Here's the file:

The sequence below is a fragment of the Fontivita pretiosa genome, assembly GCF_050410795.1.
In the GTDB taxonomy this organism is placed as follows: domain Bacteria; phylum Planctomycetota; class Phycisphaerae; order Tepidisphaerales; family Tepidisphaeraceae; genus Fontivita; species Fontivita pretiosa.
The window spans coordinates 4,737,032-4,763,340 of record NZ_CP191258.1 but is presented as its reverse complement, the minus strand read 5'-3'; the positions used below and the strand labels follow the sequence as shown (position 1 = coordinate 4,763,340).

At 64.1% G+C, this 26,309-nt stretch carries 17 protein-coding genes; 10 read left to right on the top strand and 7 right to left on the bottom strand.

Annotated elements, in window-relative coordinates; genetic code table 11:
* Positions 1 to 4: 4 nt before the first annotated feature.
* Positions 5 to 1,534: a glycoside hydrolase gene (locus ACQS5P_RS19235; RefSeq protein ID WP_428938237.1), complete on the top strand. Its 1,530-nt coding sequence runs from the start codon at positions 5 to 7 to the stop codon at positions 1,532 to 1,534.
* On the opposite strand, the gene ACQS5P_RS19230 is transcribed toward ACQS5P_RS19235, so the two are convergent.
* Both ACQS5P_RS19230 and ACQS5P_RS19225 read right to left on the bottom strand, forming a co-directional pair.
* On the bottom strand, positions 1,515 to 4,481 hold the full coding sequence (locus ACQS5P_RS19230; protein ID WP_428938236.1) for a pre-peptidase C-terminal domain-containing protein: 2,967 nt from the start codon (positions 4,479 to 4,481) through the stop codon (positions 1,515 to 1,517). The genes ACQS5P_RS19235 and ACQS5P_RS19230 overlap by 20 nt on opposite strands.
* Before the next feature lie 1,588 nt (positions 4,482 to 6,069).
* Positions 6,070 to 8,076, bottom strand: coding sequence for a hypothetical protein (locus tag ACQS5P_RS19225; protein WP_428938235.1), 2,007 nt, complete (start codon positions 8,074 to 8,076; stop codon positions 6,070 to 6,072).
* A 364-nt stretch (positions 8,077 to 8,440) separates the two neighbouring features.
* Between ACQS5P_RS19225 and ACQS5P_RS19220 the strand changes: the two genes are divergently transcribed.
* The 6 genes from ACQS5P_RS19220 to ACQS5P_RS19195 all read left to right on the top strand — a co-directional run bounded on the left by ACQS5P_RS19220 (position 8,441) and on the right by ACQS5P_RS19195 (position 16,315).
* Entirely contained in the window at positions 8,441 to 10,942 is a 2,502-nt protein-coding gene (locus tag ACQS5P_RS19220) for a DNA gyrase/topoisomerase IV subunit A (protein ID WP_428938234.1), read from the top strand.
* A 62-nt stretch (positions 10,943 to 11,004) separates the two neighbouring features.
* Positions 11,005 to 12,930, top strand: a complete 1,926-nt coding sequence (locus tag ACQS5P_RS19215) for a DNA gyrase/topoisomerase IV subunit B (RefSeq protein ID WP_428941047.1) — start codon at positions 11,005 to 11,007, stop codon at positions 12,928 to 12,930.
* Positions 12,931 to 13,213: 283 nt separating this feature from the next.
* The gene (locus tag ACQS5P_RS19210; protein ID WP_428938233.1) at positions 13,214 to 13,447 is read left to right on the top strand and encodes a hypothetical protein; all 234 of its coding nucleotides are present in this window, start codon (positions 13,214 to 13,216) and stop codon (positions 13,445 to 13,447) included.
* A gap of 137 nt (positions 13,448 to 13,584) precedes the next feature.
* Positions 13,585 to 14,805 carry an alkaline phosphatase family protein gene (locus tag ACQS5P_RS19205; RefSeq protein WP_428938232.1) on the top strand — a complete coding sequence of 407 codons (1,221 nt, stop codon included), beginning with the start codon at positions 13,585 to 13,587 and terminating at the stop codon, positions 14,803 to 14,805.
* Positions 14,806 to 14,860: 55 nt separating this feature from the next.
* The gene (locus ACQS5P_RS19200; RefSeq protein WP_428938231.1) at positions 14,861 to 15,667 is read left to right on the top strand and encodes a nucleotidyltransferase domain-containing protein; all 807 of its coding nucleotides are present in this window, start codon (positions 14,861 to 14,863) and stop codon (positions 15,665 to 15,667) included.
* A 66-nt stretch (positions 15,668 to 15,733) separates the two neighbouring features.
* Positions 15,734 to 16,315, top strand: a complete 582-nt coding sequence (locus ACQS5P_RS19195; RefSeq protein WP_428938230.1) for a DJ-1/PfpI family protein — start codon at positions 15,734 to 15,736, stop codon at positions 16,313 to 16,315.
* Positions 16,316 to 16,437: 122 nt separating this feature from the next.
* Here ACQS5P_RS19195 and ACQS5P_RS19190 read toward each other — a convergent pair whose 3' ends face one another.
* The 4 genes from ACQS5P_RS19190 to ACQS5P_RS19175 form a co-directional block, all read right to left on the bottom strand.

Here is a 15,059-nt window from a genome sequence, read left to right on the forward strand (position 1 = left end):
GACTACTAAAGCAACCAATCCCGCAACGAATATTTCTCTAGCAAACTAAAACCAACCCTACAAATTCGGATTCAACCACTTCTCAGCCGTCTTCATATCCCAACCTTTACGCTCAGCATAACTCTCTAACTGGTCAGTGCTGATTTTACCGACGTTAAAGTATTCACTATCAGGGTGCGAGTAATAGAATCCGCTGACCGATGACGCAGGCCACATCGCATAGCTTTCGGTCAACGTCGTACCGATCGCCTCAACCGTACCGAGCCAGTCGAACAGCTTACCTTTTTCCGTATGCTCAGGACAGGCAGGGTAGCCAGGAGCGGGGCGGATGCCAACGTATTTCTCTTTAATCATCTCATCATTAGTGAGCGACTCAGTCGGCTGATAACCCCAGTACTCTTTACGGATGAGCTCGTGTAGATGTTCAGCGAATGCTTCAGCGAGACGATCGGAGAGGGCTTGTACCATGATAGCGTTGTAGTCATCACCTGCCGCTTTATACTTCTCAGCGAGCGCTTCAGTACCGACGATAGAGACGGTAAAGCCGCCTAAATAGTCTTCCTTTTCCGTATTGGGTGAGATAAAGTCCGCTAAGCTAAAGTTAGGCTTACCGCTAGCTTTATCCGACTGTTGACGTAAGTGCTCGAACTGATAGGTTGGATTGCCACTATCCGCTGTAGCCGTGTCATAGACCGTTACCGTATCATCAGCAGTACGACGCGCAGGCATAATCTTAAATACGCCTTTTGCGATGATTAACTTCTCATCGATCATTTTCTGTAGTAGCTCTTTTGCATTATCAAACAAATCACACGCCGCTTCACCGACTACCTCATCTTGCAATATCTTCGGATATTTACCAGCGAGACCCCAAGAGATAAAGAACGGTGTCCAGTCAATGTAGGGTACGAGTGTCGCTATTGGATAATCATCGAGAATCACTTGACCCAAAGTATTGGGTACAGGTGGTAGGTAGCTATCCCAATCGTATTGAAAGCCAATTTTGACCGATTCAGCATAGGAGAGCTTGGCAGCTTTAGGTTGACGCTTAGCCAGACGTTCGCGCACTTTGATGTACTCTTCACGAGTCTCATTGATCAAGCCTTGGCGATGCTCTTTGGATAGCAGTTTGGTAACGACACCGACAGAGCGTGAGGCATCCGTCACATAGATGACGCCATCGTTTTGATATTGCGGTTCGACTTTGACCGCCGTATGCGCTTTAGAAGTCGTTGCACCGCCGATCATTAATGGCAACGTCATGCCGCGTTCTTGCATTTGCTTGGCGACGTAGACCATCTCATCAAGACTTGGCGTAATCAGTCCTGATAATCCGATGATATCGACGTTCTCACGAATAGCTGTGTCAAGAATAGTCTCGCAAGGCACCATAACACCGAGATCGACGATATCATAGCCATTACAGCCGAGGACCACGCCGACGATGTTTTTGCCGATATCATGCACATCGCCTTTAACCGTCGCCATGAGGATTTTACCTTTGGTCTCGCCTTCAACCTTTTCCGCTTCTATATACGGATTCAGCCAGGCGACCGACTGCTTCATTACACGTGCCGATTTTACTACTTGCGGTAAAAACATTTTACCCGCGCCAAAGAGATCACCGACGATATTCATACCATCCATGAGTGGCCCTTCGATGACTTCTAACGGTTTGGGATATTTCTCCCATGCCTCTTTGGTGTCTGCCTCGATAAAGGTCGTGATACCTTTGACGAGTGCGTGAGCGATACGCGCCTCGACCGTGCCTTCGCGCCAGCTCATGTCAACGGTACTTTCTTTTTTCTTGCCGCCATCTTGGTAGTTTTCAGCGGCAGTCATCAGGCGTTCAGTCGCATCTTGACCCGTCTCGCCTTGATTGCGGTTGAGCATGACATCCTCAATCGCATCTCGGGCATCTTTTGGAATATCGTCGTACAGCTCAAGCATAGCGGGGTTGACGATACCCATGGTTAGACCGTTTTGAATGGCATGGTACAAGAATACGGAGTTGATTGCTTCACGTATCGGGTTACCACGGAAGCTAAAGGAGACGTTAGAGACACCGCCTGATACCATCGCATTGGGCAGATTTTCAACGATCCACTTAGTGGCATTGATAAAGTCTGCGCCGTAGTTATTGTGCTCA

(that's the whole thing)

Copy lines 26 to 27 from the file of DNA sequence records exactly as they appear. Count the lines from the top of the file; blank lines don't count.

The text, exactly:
* Positions 15,734 to 16,315, top strand: a complete 582-nt coding sequence (locus ACQS5P_RS19195; RefSeq protein WP_428938230.1) for a DJ-1/PfpI family protein — start codon at positions 15,734 to 15,736, stop codon at positions 16,313 to 16,315.
* Positions 16,316 to 16,437: 122 nt separating this feature from the next.